Atrial natriuretic peptide (ANP) plays a crucial role in regulating body fluid volume and blood pressure, by promoting natriuresis and vasodilatation and by inhibiting the renin-angiotensin system. Plasma levels of ANP are elevated in heart failure and hypertension, and ANP is thus believed to be involved in the pathogenesis of cardiovascular disorders. Previous case-control studies have shown that a single nucleotide polymorphism in the first exon of ANP gene, 664G/A, is associated with a risk of cerebrovascular disease (CVD) in white populations. Plasma ANP levels, however, were not evaluated in these studies in relation to the 664G/A, although the nucleotide substitution causes an amino-acid change in the propeptide of ANP. In this study, we analyzed the genotype frequencies of the 664G/A in Japanese patients with CVD (n = 199) and age- and gender-matched control subjects(n = 176). Genotypes with the 664A allele in the Japanese control subjects (G/A and A/A 12.5%) were apparently more frequent compared to the published frequency of the white control population (G/A and A/A 6.6%, p = 0.0437). Genotypes with the 664A allele, however, were not significantly different between our CVD patients(15.1%) and controls (12.5% p = 0.4714). In the control group (n = 137), the mean plasma ANP levels were not different between the 664G/G (15.7 +/- 10.7 pg/ml) and 664G/A genotypes (15.6 +/- 6.8 pg/ml, p = 0.9708). These results suggest that there is a racial difference in the allele frequency of 664G/A, and that this polymorphism may not be a major risk factor for CVD in the Japanese, nor is it a major determinant of plasma ANP level.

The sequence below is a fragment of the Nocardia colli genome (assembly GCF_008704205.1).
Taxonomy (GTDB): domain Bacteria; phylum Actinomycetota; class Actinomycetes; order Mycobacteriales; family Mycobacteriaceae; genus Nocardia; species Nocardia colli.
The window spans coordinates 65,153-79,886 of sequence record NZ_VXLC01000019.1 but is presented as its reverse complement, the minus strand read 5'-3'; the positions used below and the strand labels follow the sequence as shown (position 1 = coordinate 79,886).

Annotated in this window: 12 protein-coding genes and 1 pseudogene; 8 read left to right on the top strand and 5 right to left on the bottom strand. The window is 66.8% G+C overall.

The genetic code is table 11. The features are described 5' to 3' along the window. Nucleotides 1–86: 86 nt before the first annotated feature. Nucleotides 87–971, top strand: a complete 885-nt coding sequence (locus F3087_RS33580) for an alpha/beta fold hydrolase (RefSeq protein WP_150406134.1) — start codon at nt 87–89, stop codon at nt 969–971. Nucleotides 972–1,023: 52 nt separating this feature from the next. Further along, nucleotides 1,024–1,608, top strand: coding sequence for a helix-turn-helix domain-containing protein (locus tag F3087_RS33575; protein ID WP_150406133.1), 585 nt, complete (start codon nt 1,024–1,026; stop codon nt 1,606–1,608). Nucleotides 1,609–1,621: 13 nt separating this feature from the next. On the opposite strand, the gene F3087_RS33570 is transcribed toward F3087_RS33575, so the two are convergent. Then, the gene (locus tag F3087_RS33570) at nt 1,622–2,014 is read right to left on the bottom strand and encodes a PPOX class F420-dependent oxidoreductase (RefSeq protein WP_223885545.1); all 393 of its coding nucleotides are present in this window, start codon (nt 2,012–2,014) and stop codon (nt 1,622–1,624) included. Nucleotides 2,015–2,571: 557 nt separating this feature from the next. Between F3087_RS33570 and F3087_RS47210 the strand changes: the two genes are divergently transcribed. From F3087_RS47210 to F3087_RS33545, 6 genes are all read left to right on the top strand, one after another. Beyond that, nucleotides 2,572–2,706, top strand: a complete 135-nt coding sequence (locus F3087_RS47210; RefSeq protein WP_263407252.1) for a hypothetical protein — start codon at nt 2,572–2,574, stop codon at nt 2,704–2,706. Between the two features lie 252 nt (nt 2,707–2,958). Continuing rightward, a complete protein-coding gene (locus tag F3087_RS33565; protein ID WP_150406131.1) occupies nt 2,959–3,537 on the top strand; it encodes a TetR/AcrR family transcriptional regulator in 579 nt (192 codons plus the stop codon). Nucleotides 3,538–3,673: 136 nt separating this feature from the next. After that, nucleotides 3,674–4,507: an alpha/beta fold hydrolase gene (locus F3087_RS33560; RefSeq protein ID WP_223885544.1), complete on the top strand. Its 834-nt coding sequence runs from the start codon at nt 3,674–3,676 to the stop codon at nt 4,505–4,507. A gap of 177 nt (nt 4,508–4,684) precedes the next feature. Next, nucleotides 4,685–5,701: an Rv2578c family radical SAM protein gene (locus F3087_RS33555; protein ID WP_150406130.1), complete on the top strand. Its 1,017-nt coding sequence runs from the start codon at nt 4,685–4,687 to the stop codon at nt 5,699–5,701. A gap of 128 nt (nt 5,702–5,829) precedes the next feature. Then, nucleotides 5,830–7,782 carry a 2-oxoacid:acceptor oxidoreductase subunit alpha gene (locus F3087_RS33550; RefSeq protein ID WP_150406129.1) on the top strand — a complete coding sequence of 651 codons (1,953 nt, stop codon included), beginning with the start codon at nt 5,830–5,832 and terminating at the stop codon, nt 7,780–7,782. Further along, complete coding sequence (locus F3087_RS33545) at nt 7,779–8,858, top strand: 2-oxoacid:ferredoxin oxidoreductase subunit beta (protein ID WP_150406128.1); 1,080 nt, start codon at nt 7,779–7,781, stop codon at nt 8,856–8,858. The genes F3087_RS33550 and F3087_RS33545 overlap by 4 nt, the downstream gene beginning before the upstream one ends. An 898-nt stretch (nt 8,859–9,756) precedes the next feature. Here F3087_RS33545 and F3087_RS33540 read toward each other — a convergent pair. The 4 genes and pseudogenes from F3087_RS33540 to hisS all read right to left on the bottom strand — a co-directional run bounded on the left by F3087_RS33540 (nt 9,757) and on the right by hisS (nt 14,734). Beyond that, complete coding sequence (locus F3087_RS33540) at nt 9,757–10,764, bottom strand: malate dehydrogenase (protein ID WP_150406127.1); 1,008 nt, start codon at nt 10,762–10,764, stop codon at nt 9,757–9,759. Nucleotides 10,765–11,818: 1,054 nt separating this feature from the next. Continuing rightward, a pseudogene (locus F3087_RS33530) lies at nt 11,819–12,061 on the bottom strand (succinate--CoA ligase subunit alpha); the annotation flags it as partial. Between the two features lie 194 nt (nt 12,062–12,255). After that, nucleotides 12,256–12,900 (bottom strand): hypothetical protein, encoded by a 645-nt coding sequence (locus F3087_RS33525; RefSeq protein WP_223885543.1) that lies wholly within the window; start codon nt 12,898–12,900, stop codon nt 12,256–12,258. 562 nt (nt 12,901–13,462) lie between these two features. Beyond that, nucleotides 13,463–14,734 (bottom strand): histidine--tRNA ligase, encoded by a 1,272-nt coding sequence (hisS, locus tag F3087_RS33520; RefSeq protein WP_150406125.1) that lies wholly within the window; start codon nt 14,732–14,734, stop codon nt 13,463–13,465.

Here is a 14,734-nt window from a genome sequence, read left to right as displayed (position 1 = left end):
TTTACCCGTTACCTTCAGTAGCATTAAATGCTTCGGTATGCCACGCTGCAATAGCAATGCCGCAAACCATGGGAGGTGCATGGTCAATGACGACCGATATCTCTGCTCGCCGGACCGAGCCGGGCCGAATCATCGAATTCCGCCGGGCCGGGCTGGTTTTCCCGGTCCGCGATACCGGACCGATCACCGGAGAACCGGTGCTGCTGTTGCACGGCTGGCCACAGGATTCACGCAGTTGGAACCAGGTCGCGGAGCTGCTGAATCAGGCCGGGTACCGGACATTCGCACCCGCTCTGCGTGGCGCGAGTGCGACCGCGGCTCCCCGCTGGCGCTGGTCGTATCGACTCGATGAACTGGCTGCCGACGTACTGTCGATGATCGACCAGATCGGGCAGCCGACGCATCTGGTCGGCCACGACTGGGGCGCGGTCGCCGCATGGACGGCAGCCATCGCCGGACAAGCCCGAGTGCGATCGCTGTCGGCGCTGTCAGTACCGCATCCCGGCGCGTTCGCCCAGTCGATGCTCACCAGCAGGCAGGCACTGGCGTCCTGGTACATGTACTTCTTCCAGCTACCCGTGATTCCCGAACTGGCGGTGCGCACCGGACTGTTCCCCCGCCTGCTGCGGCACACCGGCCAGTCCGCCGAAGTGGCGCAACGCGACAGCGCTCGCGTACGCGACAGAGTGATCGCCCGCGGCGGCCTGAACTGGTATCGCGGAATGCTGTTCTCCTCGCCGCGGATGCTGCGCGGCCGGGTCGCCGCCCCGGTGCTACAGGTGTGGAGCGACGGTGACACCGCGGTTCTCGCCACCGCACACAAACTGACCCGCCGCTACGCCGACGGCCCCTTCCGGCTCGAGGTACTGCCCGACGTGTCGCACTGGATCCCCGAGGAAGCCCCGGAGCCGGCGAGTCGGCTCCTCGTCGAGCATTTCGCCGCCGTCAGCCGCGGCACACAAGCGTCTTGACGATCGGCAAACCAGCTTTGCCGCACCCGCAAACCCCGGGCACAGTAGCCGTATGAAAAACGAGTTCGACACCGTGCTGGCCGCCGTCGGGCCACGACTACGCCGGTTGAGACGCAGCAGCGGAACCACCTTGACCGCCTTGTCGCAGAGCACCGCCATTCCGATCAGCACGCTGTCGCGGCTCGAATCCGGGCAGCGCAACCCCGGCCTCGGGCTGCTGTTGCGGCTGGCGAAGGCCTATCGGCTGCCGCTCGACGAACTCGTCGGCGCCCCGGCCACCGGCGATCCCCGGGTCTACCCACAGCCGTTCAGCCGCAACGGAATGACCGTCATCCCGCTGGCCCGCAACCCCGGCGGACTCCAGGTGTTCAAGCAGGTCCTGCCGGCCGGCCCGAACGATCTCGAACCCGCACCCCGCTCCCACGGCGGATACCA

|Number of pages||5|
|Journal||Rinsho byori. The Japanese journal of clinical pathology|
|Publication status||Published - 2002|